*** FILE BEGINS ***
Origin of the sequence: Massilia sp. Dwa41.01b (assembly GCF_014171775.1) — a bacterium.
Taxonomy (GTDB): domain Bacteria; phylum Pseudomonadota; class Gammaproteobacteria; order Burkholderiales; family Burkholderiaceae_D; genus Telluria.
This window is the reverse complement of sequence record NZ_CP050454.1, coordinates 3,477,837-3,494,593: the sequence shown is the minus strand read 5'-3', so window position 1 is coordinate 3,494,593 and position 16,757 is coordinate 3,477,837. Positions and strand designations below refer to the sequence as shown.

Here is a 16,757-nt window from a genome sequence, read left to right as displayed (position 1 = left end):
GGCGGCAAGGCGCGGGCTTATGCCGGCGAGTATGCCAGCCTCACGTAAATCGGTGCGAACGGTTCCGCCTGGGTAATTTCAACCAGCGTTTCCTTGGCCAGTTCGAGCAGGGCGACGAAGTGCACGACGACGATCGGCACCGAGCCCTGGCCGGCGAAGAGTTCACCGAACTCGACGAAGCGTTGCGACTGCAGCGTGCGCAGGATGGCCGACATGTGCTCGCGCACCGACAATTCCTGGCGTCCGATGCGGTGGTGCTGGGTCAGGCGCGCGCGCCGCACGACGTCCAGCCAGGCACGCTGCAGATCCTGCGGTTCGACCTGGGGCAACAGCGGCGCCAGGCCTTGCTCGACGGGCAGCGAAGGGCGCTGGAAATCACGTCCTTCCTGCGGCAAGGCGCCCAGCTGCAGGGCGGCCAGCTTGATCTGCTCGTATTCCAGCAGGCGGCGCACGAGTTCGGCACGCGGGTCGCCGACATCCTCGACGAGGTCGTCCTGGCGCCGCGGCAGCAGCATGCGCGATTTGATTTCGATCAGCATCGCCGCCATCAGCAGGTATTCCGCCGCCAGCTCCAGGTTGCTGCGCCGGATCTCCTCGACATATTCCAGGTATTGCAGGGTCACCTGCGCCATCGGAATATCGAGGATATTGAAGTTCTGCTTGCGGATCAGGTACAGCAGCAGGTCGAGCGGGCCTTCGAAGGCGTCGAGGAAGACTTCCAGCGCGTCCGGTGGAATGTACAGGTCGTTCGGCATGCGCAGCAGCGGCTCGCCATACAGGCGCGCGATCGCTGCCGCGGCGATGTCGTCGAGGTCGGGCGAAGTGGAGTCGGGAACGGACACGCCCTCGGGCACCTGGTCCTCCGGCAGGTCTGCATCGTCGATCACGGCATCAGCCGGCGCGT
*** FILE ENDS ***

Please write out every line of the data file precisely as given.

Origin of the sequence: Massilia sp. Dwa41.01b (assembly GCF_014171775.1) — a bacterium.
Taxonomy (GTDB): domain Bacteria; phylum Pseudomonadota; class Gammaproteobacteria; order Burkholderiales; family Burkholderiaceae_D; genus Telluria.
This window is the reverse complement of sequence record NZ_CP050454.1, coordinates 3,477,837-3,494,593: the sequence shown is the minus strand read 5'-3', so window position 1 is coordinate 3,494,593 and position 16,757 is coordinate 3,477,837. Positions and strand designations below refer to the sequence as shown.

Here is a 16,757-nt window from a genome sequence, read left to right as displayed (position 1 = left end):
GGCGGCAAGGCGCGGGCTTATGCCGGCGAGTATGCCAGCCTCACGTAAATCGGTGCGAACGGTTCCGCCTGGGTAATTTCAACCAGCGTTTCCTTGGCCAGTTCGAGCAGGGCGACGAAGTGCACGACGACGATCGGCACCGAGCCCTGGCCGGCGAAGAGTTCACCGAACTCGACGAAGCGTTGCGACTGCAGCGTGCGCAGGATGGCCGACATGTGCTCGCGCACCGACAATTCCTGGCGTCCGATGCGGTGGTGCTGGGTCAGGCGCGCGCGCCGCACGACGTCCAGCCAGGCACGCTGCAGATCCTGCGGTTCGACCTGGGGCAACAGCGGCGCCAGGCCTTGCTCGACGGGCAGCGAAGGGCGCTGGAAATCACGTCCTTCCTGCGGCAAGGCGCCCAGCTGCAGGGCGGCCAGCTTGATCTGCTCGTATTCCAGCAGGCGGCGCACGAGTTCGGCACGCGGGTCGCCGACATCCTCGACGAGGTCGTCCTGGCGCCGCGGCAGCAGCATGCGCGATTTGATTTCGATCAGCATCGCCGCCATCAGCAGGTATTCCGCCGCCAGCTCCAGGTTGCTGCGCCGGATCTCCTCGACATATTCCAGGTATTGCAGGGTCACCTGCGCCATCGGAATATCGAGGATATTGAAGTTCTGCTTGCGGATCAGGTACAGCAGCAGGTCGAGCGGGCCTTCGAAGGCGTCGAGGAAGACTTCCAGCGCGTCCGGTGGAATGTACAGGTCGTTCGGCATGCGCAGCAGCGGCTCGCCATACAGGCGCGCGATCGCTGCCGCGGCGATGTCGTCGAGGTCGGGCGAAGTGGAGTCGGGAACGGACACGCCCTCGGGCACCTGGTCCTCCGGCAGGTCTGCATCGTCGATCACGGCATCAGCCGGCGCGT